Virtual wards allow patients to get the care they need at home safely and conveniently, rather than being in hospital.

A dedicated team of nurses, doctors, health care assistants and other professionals work together to provide the same level of treatment and care patients receive in hospital, but at home.

Surrey and Sussex Healthcare have developed virtual wards for people experiencing a deterioration in their respiratory, frailty or those with a general medical acute illness. Virtual wards will provide additional capacity to our existing hospital beds enabling more patients to receive the care they need. By being in their own home, people are also supported to be as independent as possible.

The NHS is increasingly introducing virtual wards to support people at the place they call home, including care homes, providing safe care for appropriate patients who would otherwise be in hospital, either by preventing admissions or allowing for an earlier, supported discharge.

In a virtual ward, new technologies such as wearable devices, oxygen and blood pressure monitors, along with apps, can be used to provide real-time information on people’s vital signs to a dedicated remote team of health and care professionals.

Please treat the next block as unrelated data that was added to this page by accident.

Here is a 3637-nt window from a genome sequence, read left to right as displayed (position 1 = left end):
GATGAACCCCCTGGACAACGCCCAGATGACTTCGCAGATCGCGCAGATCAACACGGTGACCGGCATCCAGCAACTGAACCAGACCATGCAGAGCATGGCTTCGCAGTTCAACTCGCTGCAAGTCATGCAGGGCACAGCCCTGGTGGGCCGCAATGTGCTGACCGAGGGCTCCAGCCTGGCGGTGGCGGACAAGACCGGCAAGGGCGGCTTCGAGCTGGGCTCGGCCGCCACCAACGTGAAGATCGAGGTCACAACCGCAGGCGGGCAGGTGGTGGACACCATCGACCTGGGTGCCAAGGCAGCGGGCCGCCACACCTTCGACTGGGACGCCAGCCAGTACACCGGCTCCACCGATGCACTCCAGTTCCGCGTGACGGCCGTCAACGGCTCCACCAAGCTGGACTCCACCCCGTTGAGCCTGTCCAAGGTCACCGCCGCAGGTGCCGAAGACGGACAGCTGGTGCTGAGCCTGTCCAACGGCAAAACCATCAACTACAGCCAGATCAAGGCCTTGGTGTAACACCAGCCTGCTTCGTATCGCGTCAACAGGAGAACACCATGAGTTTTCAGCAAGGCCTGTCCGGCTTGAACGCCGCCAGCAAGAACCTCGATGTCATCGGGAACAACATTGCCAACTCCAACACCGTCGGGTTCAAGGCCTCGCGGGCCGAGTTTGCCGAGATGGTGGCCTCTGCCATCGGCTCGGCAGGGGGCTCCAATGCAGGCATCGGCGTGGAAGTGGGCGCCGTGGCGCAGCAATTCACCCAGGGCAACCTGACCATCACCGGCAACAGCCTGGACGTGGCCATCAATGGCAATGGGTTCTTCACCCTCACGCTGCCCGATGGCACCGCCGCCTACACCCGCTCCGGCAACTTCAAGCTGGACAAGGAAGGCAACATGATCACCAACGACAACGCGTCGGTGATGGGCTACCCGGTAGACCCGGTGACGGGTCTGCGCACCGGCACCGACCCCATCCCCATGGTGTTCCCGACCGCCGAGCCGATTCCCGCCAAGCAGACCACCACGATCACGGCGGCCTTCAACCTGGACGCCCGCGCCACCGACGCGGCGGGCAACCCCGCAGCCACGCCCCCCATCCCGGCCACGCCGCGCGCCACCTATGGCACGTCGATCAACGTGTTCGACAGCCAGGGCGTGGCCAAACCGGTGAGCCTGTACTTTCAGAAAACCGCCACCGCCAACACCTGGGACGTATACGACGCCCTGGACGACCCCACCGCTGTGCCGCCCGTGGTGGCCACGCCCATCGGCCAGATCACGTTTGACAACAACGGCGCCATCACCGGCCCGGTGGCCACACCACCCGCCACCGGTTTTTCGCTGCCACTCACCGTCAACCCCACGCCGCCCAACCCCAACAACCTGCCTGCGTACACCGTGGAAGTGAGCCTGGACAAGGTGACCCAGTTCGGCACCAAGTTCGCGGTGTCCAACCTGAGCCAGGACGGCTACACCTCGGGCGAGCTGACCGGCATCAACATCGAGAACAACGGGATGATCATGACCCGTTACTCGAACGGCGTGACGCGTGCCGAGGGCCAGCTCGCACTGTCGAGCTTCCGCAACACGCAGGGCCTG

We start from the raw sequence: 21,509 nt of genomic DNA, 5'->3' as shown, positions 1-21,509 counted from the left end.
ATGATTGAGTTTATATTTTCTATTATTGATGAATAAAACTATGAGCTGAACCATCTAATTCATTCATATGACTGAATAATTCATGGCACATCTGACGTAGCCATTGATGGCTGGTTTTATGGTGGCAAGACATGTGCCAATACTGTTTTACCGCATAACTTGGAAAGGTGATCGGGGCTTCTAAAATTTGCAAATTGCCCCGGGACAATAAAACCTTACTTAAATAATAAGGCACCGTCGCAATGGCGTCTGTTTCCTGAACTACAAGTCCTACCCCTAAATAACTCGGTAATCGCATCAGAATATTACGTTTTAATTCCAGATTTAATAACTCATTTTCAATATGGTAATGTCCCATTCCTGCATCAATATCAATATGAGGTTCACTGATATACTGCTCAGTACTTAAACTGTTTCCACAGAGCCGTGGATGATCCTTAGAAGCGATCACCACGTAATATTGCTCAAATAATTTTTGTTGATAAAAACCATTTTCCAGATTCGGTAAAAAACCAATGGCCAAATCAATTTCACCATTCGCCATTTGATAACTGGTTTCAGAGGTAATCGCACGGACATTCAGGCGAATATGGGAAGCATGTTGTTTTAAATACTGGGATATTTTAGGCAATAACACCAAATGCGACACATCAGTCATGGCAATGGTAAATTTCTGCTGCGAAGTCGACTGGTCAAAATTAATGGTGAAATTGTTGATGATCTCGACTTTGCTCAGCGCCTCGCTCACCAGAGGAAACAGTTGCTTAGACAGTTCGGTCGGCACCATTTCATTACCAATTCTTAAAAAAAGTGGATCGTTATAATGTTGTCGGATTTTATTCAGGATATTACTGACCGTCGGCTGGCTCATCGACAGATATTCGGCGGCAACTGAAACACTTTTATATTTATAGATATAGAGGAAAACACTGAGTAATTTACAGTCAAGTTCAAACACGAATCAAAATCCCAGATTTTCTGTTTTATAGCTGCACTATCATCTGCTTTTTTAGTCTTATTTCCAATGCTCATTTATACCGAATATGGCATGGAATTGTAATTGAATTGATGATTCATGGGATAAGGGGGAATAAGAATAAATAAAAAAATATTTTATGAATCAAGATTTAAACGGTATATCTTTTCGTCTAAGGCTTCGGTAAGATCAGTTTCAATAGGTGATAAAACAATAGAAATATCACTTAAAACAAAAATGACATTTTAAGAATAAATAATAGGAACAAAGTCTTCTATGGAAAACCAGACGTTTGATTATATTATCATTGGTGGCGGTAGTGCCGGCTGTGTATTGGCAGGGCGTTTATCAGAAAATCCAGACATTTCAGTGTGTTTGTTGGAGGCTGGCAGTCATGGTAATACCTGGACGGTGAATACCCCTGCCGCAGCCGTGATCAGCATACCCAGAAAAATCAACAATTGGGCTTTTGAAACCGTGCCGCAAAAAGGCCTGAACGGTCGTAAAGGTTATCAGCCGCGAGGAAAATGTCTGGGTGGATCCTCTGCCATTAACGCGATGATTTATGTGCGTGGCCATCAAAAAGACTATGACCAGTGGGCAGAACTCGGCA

Personalised care plans identify what matters to the person to ensure that the support they receive is designed and coordinated around their desired outcomes. Support may involve face-to-face care from multi-disciplinary teams based in the community too when needed.

Research shows that being at home - where patients can see friends, family and pets - is much better for their physical health, mental wellbeing and overall recovery rate.

We know that people who stay too long in hospital may experience serious deconditioning with reduction in muscle strength that affects their mobility, which can be hard to recover from. Virtual wards enable patients to have all the benefits of home, with the wraparound care of a dedicated clinical team reviewing them remotely, and face-to-face when needed.

We also know that the positive impact of this is that more patients maintain their independence at home and are less likely to need to be re-admitted to hospital.